St. Louisans to celebrate life while mourning deaths on Transgender Day of Remembrance | St. Louis Public Radio

St. Louisans to celebrate life while mourning deaths on Transgender Day of Remembrance

Nov 19, 2015

A symbol of new life will officially launch in St. Louis on a day set aside for commemorating violent deaths. Organizers and the public will dedicate the new Transgender Memorial Garden on Friday, the annual Transgender Day of Remembrance.

The garden at the intersection of Vandeventer and Hunt in The Grove area  is thought to be the nation’s first, according to Jaimie Hileman, president of the Metro Trans Umbrella Group’s board of directors.

Jaimie Hileman is president of the board of the Metro Trans Umbrella Group known as MTUG.
Credit Jaimie Hileman

“This garden serves both as a reminder of those whom we’ve lost and also as a very living and tangible symbol of hope in our city that tomorrow will be better days,” Hileman said.

The dedication will take place at 4:30 p.m.  Friday evening, a service at the Metropolitan Community Church, 1920 7th St. in the Soulard area will take place at 7 p.m. It will include a traditional reading of the names of those killed the year before. This year, they’ll also highlight specific information about the victims.

“What were their hopes and dreams, what did they enjoy doing, what were some of the things that their friends and family and people who cared about them really loved?” Hileman said.

The international Day of Remembrance was spearheaded in 1998 to remember people who were killed for their gender expression.

So far this year in the U.S., 21 people have died from violent attacks, most of them transgender women of color. That’s eight more than were killed in all of 2014.  None of this year’s dead was from the St. Louis area, but one lived in Kansas City, Mo. and another in the Chicago area.

So far this year in the U.S., 21 transgender people have died from violent attacks. Around the world, dozens more were killed, including 55 in Brazil, alone.

Around the world, dozens more were killed, including 55 in Brazil, alone.

Numbers for non-lethal violence and harassment are elusive, Hileman said. Many transgender people don’t go to the police after threats or attacks.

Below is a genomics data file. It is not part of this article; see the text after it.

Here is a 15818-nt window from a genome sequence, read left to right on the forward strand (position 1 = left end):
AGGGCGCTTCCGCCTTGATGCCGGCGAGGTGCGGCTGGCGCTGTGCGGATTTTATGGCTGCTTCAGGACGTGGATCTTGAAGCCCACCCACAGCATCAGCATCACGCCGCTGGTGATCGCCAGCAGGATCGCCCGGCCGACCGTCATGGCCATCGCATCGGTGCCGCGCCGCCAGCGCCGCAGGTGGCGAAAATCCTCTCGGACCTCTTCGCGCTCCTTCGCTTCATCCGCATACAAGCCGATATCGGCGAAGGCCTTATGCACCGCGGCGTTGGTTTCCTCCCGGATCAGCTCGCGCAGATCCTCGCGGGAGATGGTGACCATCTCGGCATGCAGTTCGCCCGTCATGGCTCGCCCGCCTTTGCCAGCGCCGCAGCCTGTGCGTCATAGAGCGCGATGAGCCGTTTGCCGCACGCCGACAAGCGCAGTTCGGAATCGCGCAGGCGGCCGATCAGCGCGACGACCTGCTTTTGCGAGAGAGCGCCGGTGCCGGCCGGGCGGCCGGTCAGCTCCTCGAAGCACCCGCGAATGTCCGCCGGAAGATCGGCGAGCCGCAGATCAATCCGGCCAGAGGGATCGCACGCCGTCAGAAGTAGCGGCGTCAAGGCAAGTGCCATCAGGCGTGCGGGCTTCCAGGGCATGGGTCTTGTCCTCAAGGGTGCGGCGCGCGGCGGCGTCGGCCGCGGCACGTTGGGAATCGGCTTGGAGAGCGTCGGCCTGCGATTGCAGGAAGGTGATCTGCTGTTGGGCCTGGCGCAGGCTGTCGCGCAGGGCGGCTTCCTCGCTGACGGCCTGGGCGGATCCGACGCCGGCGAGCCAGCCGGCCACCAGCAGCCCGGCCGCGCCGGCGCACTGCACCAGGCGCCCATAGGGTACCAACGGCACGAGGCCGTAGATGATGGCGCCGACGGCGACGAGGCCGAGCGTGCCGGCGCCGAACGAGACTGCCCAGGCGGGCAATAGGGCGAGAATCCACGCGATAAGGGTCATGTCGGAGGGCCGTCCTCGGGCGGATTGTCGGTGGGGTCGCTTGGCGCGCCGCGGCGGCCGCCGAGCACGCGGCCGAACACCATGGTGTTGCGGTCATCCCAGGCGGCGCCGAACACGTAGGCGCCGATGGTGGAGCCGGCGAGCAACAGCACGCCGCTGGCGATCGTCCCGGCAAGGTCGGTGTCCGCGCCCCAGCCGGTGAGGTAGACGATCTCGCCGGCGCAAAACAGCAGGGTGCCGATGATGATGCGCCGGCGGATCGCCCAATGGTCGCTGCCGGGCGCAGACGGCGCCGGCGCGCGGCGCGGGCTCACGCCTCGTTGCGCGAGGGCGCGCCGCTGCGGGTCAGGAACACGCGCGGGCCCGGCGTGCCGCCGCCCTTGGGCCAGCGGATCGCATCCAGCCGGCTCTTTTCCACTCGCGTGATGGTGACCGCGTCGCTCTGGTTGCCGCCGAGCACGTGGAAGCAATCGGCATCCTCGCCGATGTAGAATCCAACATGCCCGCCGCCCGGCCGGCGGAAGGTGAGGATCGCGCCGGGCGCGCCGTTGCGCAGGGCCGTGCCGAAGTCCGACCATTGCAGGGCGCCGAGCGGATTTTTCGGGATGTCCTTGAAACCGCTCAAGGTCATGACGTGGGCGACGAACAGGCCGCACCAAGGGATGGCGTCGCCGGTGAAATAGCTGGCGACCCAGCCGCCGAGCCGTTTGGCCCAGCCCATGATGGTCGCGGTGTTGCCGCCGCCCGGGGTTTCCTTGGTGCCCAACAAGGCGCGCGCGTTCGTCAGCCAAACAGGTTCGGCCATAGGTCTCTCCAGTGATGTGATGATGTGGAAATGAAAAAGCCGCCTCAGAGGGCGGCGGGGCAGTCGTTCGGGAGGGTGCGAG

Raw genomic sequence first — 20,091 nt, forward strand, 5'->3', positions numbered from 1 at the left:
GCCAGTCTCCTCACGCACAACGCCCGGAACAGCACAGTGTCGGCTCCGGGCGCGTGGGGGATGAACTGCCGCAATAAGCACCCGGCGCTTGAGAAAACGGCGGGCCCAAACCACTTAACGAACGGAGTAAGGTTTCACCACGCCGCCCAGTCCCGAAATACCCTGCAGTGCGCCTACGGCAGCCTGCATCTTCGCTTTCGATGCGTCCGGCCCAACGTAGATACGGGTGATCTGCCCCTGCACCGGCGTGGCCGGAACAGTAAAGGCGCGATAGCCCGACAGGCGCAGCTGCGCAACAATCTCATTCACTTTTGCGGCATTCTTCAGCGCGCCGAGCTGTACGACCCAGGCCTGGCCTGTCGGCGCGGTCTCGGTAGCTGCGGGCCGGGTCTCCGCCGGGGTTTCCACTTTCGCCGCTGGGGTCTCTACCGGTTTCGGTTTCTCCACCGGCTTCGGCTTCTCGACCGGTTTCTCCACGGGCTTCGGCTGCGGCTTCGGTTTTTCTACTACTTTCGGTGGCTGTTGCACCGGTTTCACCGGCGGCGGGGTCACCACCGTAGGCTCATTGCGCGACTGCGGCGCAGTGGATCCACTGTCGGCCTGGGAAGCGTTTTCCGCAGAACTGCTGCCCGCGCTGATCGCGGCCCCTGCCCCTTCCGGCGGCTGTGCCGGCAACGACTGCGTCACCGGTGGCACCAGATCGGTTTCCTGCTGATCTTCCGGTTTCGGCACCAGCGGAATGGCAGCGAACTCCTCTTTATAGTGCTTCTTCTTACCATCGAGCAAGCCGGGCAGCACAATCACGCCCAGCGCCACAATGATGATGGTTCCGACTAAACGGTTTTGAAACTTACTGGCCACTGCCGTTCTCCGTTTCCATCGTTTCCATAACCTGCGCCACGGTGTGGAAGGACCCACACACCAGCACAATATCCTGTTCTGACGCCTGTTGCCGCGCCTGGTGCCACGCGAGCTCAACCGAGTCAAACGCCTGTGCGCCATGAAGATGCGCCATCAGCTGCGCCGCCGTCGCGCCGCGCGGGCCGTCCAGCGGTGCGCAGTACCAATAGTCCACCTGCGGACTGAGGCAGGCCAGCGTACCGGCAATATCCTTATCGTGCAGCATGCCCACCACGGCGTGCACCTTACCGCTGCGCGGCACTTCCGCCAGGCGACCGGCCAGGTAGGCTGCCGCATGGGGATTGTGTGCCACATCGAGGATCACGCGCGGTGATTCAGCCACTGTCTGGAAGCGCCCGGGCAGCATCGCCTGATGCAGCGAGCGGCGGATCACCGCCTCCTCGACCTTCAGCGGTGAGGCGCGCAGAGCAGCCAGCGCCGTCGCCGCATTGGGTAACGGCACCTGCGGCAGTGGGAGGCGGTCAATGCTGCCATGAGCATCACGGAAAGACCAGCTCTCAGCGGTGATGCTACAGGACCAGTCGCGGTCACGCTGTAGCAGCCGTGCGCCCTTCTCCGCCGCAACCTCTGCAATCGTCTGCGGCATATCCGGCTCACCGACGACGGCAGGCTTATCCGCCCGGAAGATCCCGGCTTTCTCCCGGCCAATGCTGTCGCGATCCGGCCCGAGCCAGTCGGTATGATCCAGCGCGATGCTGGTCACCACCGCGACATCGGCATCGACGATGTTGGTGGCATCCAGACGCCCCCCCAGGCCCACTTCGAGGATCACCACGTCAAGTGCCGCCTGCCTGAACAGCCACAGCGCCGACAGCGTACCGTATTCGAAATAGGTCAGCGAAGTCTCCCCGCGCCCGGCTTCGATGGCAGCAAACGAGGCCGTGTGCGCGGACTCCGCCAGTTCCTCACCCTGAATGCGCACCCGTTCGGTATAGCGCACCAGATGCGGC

“A lot of times they don’t get reported, so the statistics are junk,” Hileman said.

Hileman said the Transgender Day of Remembrance is also a time to think about other issues, including inequality in employment and how that can contribute to the violence. Transgender individuals are unemployed at twice the national rate. Double it again for transgender people of color.

Hileman said not having a job compromises safety.

“Having a car, not having to walk in public at night from a job to job: there are a lot of things we take for granted that trans people can’t,” Hileman said. “It puts them in situations where they’re more in danger.”

Hileman said that many transgender people in St. Louis do not feel safe, especially trans women of color. Missouri has no anti-discrimination laws covering gender identity (or sexual orientation). Still Hileman sees hope for the future.

“We look very much forward to a Nov. 20 where there are no names to read,” Hileman said.

Three transgender women talk about the violence and harrassment they and others have experienced, in this video from GLAAD, a media watchdog and educator around LGBT issues.

Transgender Day of Remembrance Events in St. Louis

Transgender Memorial Garden Dedication

Where: Corner of Vandeventer and Hunt in The Grove

When: 4:30 p.m., Friday, Nov. 20

Information: Dedication Facebook page

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Transgender Day of Remembrance Service

Where: Metropolitan Community Church, 1920 7th St., 63104

When: 7 p.m. Friday, Nov. 20

Information: Remembrance Service Facebook page

Follow Nancy Fowler on Twitter: @NancyFowlerSTL